This story was updated at 4:18 p.m. on Thursday, Feb. 20, 2020, with more information.
On one level, this is just an old photograph of a mid-20th century military parade in downtown Chattanooga. But look a little closer and clues emerge about the probable date of this community celebration.
The cars embedded in the crowds lining Market Street are clearly 1940s vintage. Zoom in, and you'll also notice that the Rialto Theater, a '40s-era movie house on Market Street, is showing "Cross My Heart," a film starring actor Sonny Tufts and actress Betty Hutton. Movie historians would note that this post-war comedy was likely playing in Chattanooga in late 1946 or early 1947.
The plot of "Cross My Heart" is described in movie archives this way: "A chronic liar (Betty Hutton) confesses to murder to show off her fiance's (Sonny Tufts) ability as a lawyer." Hi-jinks ensued.
Sam Hall, the curator of ChattanoogaHistory.com, a web site devoted to archiving legacy photos of the Chattanooga area, did some sleuthing and pinpointed the probable date for this photo as April 9, 1947.
Newspaper archives note that Chattanooga's Army Day Parade 1947 was held on April 9. Elsewhere in the newspaper it is noted that "Cross My Heart" was playing at the Rialto that day. Bingo.
Thus, an educated guess becomes a near certainty through the magic of online cross-referencing. This kind of 21st century online research "underscores the importance of documenting photos as well as digitized, searchable newspapers," Hall says.
Launched by history enthusiast Sam Hall in 2014, ChattanoogaHistory.com is designed to preserve historical images in the highest resolution available. If you have photo old negatives, glass plate negatives, or original nondigital prints taken in the Chattanooga area, contact Sam Hall at firstname.lastname@example.org for information on how they may qualify to be digitized and preserved at no charge.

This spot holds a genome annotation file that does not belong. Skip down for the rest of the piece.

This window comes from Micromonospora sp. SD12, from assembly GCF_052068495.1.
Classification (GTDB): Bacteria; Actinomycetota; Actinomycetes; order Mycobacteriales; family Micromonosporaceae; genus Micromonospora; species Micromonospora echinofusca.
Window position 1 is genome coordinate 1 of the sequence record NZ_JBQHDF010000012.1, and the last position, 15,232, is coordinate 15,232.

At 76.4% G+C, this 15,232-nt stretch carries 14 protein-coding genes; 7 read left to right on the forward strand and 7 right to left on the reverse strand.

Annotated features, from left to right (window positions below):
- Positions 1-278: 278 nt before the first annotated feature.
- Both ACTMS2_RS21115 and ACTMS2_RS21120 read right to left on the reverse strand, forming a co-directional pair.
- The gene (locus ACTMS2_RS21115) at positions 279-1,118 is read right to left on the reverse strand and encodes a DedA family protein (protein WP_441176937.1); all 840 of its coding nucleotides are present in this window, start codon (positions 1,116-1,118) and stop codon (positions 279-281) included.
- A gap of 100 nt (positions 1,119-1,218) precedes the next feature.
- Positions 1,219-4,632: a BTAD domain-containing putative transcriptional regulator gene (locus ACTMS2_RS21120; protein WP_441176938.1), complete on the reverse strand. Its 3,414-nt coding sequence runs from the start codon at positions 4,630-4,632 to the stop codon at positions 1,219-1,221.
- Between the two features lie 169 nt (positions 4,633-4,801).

It turns out that Chattanooga's Army Day was a precursor to the city's Armed Forces Day Parade, which was established in 1949, consolidating the four separate Army, Navy, Marine and Air Force parades that had existed previously. The Armed Forces Day Parade continues into the 21st century, with 2019 marking the 70th annual observance. It is often touted as perhaps the longest continuously observed city military parade in the United States.
But back in 1947, the Army Day parade was a crisp, 30-minute affair that attracted military units, aircraft, veterans and high school bands. The Chattanooga Times of April 10, 1947, carried this headline on page 11: "Snappy Paraders Cheered by Crowd."
The reporter wrote: "Flags flying in the sunshine and bands playing, Chattanooga's Army Day Parade went off with snap and precision, drawing applause from thousands of onlookers. Three platoons of helmeted infantrymen from Fort Benning, Ga., set the theme, and six silvery training planes roared low overhead, but local school units stole the show."
The article continued: "Few veterans of World War II marched in the parade or were noticeable in the crowds as spectators. American Legion and Veterans of Foreign War paraders were predominately men of middle age.
"Stores and offices halted work for half an hour. — Children and grown-ups seem more interested in identifying brothers and sons among the marching students than in the older groups."
Among the units passing in review that day were the marching bands of Red Bank, Tyner, Howard and City high schools. The parade route started on Market Street at 11th Steet near the Patton Hotel, and doubled back on Broad Street via 6th Street.
Ads on the page were also instructive of the culture. A half-page advertisement featured 1946 Miss America Marilyn Buford of California caressing an electric clothes washer available at Loveman's department store.
There was also a small ad for Dr. Edwards Olive tablets for constipation. The ad copy noted the laxative tablets were "mild, gentle, but oh so thorough."
Please see the Remember when, Chattanooga? Facebook page for more photographic memories of the Chattanooga area. Photos featured in this series are also available for closer inspection at https://chattanoogahistory.com/rememberwhen.
Contact Mark Kennedy at email@example.com or 423-757-6645.